Kuroda’s Stimulus Makes Won a Loser, Rupee a WinnerKyoungwha Kim
Bank of Japan Governor Haruhiko Kuroda’s expanded stimulus is highlighting the split in Asia’s foreign-exchange market.
On one side are South Korea’s won and Taiwan’s dollar, which ING Groep NV and Westpac Banking Corp. say will weaken as policy makers look to intervene to offset the impact of the falling yen, a result of Kuroda’s policies. On the other are Indonesia’s rupiah and India’s rupee, which they see gaining as investors flee Japan in search of higher yields.
The divergence follows the BOJ’s decision on Oct. 31 to lift the annual target for enlarging Japan’s monetary base to 80 trillion yen ($697 billion), from 60 to 70 trillion yen. Korea competes with Japan to export electronics, ships and cars, making the won most exposed to Kuroda’s policy. Taiwan is home to the world’s biggest contract chipmakers and producers of notebook computers.
“The won is most vulnerable because its manufacturing sector matches Japan’s so closely,” Tim Condon, ING’s Singapore-based head of Asia research, said yesterday by phone. “After Korea comes Taiwan for the same reason.”
After the yen, the won posted the biggest jump in three-month implied volatility among 11 Asian peers over the past five days, data compiled by Bloomberg show. Taiwan’s climbed to a seven-month high, while the rupee and rupiah were little changed.
The yen had Asia’s biggest decline versus the U.S. dollar this year, with its 8.2 percent slide followed by drops of more than 2 percent for the won and Taiwan and Singapore dollars. The rupee was the only gainer, climbing less than 1 percent, while the rupiah was little changed.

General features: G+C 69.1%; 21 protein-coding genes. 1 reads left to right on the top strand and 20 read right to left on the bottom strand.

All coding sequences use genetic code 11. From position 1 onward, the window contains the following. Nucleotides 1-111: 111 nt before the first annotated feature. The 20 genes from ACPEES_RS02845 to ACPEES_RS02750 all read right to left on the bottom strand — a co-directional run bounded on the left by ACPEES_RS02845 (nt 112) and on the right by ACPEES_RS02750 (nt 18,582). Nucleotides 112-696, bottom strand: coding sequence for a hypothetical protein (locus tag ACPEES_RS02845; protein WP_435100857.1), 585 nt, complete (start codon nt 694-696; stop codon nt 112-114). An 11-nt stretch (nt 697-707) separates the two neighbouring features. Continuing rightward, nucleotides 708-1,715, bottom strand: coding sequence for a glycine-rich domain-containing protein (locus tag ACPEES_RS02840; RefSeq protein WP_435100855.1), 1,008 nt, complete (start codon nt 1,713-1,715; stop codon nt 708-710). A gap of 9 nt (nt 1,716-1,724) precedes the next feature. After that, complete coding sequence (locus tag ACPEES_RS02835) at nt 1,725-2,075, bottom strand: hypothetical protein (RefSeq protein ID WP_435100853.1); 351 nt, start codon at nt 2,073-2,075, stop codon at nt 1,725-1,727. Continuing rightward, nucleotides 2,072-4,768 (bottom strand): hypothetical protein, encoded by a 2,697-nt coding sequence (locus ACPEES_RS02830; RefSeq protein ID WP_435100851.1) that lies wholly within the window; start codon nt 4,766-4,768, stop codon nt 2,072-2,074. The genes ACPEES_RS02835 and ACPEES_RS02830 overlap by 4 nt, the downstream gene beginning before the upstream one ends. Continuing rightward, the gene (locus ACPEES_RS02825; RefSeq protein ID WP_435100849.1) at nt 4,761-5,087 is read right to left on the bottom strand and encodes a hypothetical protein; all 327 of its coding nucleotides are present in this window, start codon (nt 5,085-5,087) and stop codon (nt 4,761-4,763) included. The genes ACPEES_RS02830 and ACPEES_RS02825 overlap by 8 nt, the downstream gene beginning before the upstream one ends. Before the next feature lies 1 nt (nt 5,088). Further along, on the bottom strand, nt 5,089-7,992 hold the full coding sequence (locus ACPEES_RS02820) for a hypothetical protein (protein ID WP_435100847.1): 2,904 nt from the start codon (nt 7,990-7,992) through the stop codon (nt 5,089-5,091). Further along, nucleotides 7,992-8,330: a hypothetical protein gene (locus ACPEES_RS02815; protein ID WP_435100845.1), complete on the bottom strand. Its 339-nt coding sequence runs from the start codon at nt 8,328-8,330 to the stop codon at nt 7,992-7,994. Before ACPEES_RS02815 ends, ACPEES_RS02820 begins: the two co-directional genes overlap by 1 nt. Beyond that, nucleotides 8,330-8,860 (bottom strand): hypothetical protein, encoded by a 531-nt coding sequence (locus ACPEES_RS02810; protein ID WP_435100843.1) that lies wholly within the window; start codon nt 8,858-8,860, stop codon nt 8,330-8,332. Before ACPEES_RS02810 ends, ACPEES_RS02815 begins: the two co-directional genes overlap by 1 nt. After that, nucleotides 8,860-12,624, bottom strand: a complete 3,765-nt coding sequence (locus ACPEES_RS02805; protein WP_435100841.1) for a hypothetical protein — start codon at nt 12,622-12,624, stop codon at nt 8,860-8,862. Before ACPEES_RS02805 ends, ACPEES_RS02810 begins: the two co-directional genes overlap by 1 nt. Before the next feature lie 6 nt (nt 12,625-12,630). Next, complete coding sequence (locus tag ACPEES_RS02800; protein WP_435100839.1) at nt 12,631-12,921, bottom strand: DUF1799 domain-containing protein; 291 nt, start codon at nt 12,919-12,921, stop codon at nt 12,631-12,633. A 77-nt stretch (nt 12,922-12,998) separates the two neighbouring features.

The weaker yen threatens to make exporters such as Samsung Electronics Co. and HTC Corp. less competitive compared with their Japanese rivals, stoking speculation Korea and Taiwan will buy foreign currency to depress their exchange rates. The won faces “the clearest headwinds” from the yen with Taiwan’s local dollar also coming under pressure, according to a report from Goldman Sachs Group Inc. yesterday. The bank forecast the won will weaken 4.1 percent to 1,140 per dollar in a year.
“The yen’s weakness is certainly a risk,” Jonathan Cavenagh, a strategist at Westpac in Singapore, said yesterday by e-mail. “The yen’s move threatens competitiveness in these two economies and clouds the profit outlook. Intervention is likely.”
The Bank of Korea said in a Nov. 3 statement it will monitor the impact of the weak yen on exports and financial stability. Harry Yen, deputy director-general of foreign exchange at Taiwan’s central bank, said in a phone interview yesterday that policy makers will curb excessive volatility.
The yen weakened to 9.3933 won on Nov. 3, the lowest level since August 2008, and reached a seven-year low of 3.773 per Taiwan dollar today. The won slid yesterday to a 14-month low of 1,096.88 versus the greenback, and was at 1,093.43 today. Taiwan’s dollar dropped to 30.716 today, the lowest since 2010.
While any gains in the Korean and Taiwanese currencies may be stymied by central-bank intervention, the rupee and rupiah may have more scope to advance. India and Indonesia’s new leaders, Prime Minister Narendra Modi and President Joko Widodo, are modernizing their economies and foreign investment is pouring in.
Overseas investors placed a net $36.8 billion in Indian bonds and stocks in 2014, the most in four years, while Indonesian assets lured $26 billion of inflows, the most since the nation’s exchange started tracking the data in 2010.
Investors are attracted by India and Indonesia having the highest bond yields among investment-grade Asian sovereigns. While inflows have driven the rates to the lowest in at least six months, their 10-year securities both still pay more than 8 percent, compared with about 2.5 percent for Korea and the U.S. and less than 0.5 percent for Japan.
The economies of India and Indonesia will both grow about 5.5 percent next year, while Taiwan, Korea and Singapore will expand less than 4 percent, economists surveyed by Bloomberg predict. South Korea’s record $7.5 billion trade surplus in October reflected a slowdown in domestic demand and drop in imports.
Australia & New Zealand Banking Group Ltd. predicts India’s rupee will trade at 61.8 per dollar by the end of March, little changed from where it is now. The median prediction of 30 strategists surveyed by Bloomberg puts it at 61.5. ANZ also sees the rupiah at 12,150 per dollar, compared with 12,178 today.
“New government, reform: these are the India and Indonesia stories,” Irene Cheung, a strategist at the Australian bank in Singapore, said Nov. 4 by phone.